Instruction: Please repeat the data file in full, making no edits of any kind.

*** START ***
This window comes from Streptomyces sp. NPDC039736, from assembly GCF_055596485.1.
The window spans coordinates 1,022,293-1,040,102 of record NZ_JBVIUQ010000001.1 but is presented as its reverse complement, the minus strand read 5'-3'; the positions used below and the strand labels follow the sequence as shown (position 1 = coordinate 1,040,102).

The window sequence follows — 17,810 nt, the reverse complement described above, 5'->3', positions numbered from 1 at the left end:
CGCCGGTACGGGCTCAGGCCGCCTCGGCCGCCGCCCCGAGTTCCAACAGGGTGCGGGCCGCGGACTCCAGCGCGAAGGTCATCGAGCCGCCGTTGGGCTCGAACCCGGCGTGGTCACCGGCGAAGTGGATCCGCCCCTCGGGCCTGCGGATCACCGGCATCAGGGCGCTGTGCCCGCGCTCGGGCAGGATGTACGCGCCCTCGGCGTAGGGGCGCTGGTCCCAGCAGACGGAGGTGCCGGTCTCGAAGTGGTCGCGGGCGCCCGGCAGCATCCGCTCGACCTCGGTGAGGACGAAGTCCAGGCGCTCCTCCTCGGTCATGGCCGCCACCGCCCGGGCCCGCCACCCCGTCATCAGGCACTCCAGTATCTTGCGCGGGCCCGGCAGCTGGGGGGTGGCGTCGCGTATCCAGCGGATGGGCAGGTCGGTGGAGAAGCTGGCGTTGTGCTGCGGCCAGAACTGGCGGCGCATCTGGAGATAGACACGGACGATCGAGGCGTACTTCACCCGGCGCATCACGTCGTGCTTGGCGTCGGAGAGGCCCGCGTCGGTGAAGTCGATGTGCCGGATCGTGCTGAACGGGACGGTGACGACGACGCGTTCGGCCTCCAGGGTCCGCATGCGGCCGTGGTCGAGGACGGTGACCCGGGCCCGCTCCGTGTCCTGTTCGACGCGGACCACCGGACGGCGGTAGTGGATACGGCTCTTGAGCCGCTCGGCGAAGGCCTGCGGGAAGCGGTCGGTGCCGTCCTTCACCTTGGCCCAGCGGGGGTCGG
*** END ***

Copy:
This window comes from Streptomyces sp. NPDC039736, from assembly GCF_055596485.1.
The window spans coordinates 1,022,293-1,040,102 of record NZ_JBVIUQ010000001.1 but is presented as its reverse complement, the minus strand read 5'-3'; the positions used below and the strand labels follow the sequence as shown (position 1 = coordinate 1,040,102).

The window sequence follows — 17,810 nt, the reverse complement described above, 5'->3', positions numbered from 1 at the left end:
CGCCGGTACGGGCTCAGGCCGCCTCGGCCGCCGCCCCGAGTTCCAACAGGGTGCGGGCCGCGGACTCCAGCGCGAAGGTCATCGAGCCGCCGTTGGGCTCGAACCCGGCGTGGTCACCGGCGAAGTGGATCCGCCCCTCGGGCCTGCGGATCACCGGCATCAGGGCGCTGTGCCCGCGCTCGGGCAGGATGTACGCGCCCTCGGCGTAGGGGCGCTGGTCCCAGCAGACGGAGGTGCCGGTCTCGAAGTGGTCGCGGGCGCCCGGCAGCATCCGCTCGACCTCGGTGAGGACGAAGTCCAGGCGCTCCTCCTCGGTCATGGCCGCCACCGCCCGGGCCCGCCACCCCGTCATCAGGCACTCCAGTATCTTGCGCGGGCCCGGCAGCTGGGGGGTGGCGTCGCGTATCCAGCGGATGGGCAGGTCGGTGGAGAAGCTGGCGTTGTGCTGCGGCCAGAACTGGCGGCGCATCTGGAGATAGACACGGACGATCGAGGCGTACTTCACCCGGCGCATCACGTCGTGCTTGGCGTCGGAGAGGCCCGCGTCGGTGAAGTCGATGTGCCGGATCGTGCTGAACGGGACGGTGACGACGACGCGTTCGGCCTCCAGGGTCCGCATGCGGCCGTGGTCGAGGACGGTGACCCGGGCCCGCTCCGTGTCCTGTTCGACGCGGACCACCGGACGGCGGTAGTGGATACGGCTCTTGAGCCGCTCGGCGAAGGCCTGCGGGAAGCGGTCGGTGCCGTCCTTCACCTTGGCCCAGCGGGGGTCGG